30

According to the Commission, it is always open to a parent company and its subsidiary to bring a single application together against a decision which imposes a fine on them. If a parent company seeks to have its fine annulled and reduced by bringing its own application, the fate of that application depends on the arguments relied on for that purpose and not on any arguments presented by its subsidiary in a parallel application. In any event, the requirements laid down by the Court in the judgment in Commission v Tomkins (C‑286/11 P, EU:C:2013:29) that parallel applications of parent companies and their subsidiaries must have the ‘same object’ is not satisfied in the present case. Although it is true that both Total and its subsidiary challenged before the General Court the Commission’s finding as to the duration of participation in the infringement, the General Court nevertheless reduced the fine imposed on the subsidiary on the basis of arguments that the subsidiary had presented, not on the basis of arguments presented by the parent company.

Findings of the Court

31

In its first and third grounds of appeal, Total challenges the fact that, in the judgment under appeal, the General Court did not take into account the judgment in Total Raffinage Marketing v Commission (T‑566/08, EU:T:2013:423) that reduced the fine imposed on Total France to EUR 125459842. Total submits that, in accordance with the Court’s case-law arising from the judgment in Commission v Tomkins (C‑286/11 P, EU:C:2013:29), the General Court was bound to reduce that fine also in relation to Total.

32

EU competition law refers to the activities of undertakings. The authors of the Treaties chose to use the concept of an ‘undertaking’ to designate the perpetrator of an infringement of competition law, who is liable to be penalised pursuant to Articles 101 TFEU and 102 TFEU, and not other concepts such as that of ‘companies or firms’ or ‘legal persons’, used in particular in Article 54 TFEU (see judgment in Commission and Others v Siemens Österreich and Others, C‑231/11 P to C‑233/11 P, EU:C:2014:256, paragraphs 41 and 42 and the case-law cited).

33

The concept of an undertaking covers any entity engaged in an economic activity, regardless of the legal status of the entity or the way in which it is financed. That concept must be understood as designating an economic entity, even if, from a legal perspective, that unit is made up of a number of natural or legal persons. When such an economic entity infringes the competition rules, it is for that entity, according to the principle of personal responsibility, to answer for that infringement (see judgment in Commission and Others v Siemens Österreich and Others, C‑231/11 P to C‑233/11 P, EU:C:2014:256, paragraphs 43 and 44 and the case-law cited).

34

In that connection, in certain circumstances, a legal person who is not the perpetrator of an infringement of the competition rules may nevertheless be penalised for the unlawful conduct of another legal person, if both those persons form part of the same economic entity and thus constitute the undertaking that infringed Article 101 TFEU (see judgment in Commission and Others v Siemens Österreich and Others, C‑231/11 P to C‑233/11 P, EU:C:2014:256, paragraph 45).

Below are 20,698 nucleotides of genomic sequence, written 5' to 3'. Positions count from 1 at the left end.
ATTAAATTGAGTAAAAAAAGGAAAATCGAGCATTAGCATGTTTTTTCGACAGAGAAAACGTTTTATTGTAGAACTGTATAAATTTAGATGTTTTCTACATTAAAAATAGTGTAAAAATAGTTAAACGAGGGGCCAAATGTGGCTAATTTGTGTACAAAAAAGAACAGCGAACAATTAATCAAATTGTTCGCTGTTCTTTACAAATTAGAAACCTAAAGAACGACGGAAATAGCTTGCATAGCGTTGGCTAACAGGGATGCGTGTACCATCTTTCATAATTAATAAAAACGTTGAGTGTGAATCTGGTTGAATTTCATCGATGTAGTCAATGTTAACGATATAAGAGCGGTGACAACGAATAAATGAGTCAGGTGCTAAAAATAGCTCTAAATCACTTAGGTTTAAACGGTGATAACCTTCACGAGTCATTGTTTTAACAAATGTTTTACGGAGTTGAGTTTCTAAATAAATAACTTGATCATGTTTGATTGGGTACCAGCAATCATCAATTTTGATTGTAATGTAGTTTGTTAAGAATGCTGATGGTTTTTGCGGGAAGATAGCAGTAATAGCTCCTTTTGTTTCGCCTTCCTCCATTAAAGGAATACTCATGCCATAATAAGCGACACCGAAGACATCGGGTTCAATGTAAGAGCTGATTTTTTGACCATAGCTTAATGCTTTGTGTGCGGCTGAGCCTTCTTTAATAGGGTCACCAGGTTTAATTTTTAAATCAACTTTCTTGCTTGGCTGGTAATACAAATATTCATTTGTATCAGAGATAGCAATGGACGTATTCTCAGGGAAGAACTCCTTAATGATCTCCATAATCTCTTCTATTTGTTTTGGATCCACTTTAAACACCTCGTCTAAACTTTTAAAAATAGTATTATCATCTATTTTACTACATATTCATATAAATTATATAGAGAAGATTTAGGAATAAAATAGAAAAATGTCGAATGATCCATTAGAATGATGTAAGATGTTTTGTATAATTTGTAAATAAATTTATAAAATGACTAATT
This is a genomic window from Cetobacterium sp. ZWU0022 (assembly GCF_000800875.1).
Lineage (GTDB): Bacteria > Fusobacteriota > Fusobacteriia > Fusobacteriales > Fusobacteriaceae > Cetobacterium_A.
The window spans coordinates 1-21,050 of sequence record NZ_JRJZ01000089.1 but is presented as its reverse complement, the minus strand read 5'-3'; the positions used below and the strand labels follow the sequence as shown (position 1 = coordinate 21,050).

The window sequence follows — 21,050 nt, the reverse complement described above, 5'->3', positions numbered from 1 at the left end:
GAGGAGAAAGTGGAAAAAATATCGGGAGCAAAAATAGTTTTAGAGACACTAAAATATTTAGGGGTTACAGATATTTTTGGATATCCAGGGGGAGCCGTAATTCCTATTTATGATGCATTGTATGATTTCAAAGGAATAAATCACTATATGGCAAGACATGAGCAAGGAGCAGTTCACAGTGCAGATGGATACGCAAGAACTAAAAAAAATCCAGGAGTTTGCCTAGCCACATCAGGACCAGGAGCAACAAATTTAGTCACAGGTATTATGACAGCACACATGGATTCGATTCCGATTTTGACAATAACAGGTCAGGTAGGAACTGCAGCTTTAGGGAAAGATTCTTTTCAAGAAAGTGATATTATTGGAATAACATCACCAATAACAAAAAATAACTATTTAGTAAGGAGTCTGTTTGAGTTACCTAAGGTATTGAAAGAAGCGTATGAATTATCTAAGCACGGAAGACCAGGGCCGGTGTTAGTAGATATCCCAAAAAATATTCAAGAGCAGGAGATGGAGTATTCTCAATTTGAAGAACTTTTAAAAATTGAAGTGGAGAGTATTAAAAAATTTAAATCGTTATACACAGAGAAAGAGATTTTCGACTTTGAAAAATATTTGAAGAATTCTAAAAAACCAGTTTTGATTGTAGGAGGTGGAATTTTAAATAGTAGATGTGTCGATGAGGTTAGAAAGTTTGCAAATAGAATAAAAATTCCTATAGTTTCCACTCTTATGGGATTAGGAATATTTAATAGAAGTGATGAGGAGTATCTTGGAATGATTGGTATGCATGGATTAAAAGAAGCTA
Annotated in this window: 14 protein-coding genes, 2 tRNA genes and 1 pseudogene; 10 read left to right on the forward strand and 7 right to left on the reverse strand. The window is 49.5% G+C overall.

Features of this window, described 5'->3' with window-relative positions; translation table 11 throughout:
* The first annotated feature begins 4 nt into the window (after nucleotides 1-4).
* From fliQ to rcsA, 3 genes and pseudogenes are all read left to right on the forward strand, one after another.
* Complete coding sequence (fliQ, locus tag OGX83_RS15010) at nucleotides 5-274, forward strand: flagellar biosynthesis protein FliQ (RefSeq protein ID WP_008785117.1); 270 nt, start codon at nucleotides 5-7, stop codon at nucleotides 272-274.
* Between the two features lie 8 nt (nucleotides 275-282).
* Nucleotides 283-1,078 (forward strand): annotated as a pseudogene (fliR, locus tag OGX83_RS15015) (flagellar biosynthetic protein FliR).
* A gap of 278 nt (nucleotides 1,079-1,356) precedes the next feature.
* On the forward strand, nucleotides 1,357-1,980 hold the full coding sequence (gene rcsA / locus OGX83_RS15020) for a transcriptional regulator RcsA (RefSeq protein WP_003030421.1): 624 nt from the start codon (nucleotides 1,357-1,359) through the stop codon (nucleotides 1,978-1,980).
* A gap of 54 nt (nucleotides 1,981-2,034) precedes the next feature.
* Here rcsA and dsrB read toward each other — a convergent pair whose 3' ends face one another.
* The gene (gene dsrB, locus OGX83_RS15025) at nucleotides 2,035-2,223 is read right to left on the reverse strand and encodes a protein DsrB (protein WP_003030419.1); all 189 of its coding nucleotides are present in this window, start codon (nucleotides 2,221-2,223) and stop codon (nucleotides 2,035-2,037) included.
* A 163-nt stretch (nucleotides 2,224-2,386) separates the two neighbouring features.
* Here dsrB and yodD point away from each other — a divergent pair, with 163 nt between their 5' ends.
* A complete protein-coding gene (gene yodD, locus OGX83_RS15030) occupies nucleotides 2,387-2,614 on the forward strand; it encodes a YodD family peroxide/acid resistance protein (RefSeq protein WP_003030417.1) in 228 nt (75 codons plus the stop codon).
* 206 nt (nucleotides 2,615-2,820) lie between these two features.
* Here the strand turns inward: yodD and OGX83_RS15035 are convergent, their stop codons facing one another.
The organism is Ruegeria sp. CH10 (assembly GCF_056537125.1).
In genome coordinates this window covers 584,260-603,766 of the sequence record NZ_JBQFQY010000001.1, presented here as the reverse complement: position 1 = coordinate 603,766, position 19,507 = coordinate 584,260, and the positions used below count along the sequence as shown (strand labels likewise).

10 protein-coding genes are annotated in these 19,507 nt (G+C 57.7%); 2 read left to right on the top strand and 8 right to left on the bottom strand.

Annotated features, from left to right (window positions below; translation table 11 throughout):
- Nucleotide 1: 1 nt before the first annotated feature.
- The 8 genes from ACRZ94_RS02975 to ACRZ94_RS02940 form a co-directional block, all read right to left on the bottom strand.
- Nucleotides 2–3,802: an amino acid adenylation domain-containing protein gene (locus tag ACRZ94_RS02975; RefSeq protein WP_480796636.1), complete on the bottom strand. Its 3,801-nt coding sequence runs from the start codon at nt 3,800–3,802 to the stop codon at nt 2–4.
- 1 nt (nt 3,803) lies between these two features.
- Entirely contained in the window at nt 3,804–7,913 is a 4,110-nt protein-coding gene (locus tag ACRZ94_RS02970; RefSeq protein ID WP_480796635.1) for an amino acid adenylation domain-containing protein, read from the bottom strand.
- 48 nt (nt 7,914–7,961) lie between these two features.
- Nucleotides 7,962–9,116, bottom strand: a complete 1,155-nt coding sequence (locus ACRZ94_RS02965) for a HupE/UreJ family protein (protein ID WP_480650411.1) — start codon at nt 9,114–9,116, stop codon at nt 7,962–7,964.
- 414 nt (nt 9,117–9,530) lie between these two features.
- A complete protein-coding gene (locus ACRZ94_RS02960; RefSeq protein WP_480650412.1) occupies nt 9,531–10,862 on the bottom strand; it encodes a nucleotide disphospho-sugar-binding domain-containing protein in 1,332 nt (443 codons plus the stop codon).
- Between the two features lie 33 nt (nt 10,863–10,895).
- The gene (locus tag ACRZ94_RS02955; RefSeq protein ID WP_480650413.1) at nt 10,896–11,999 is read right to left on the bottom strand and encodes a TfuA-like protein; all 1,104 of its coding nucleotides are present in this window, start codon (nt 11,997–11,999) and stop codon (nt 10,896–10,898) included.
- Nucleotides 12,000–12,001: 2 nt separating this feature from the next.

35

Thus, the conduct of a subsidiary can be imputed to the parent company where the latter does in fact exercise a decisive influence over the conduct of its subsidiary (see, to that effect, judgment in Akzo Nobel and Others v Commission, C‑97/08 P, EU:C:2009:536, paragraphs 58 and 59 and the case-law cited).

36

In the case where a parent company holds 100% of its subsidiary’s capital, there is a rebuttable presumption that the parent company does in fact exercise a decisive influence over the conduct of its subsidiary (see judgment in Akzo Nobel and Others v Commission, C‑97/08 P, EU:C:2009:536, paragraph 60 and the case-law cited).

37

In the present case, the Commission imputed Total France’s liability to Total and imposed a fine of EUR 128163000 jointly and severally on both. Thus, as set out in paragraph 10 of the present judgment, the General Court reduced, in the judgment in Total Raffinage Marketing v Commission (T‑566/08, EU:T:2013:423), the amount of the fine imposed on the subsidiary, Total France, to EUR 125459842.

38

The Court has held that, in a situation where the liability of a parent company is purely derivative of that of its subsidiary and in which no other factor individually reflects the conduct for which the parent company is held liable, the liability of that parent company cannot exceed that of its subsidiary (see, to that effect, judgment in Commission v Tomkins, C‑286/11 P, EU:C:2013:29, paragraphs 37, 39, 43 and 49).

39

The application of the principles derived from that case-law of the courts of the European Union requires certain procedural requirements to be satisfied, inter alia the bringing of parallel applications having the same object by the subsidiary and its parent company (see judgment in Commission v Tomkins, C‑286/11 P, EU:C:2013:29, point 49). The Court specified that the notion of the ‘same object’ does not require that the scope of the applications of those companies, and the arguments on which they relied, must be identical (see judgment in Commission v Tomkins, C‑286/11 P, EU:C:2013:29, paragraph 43).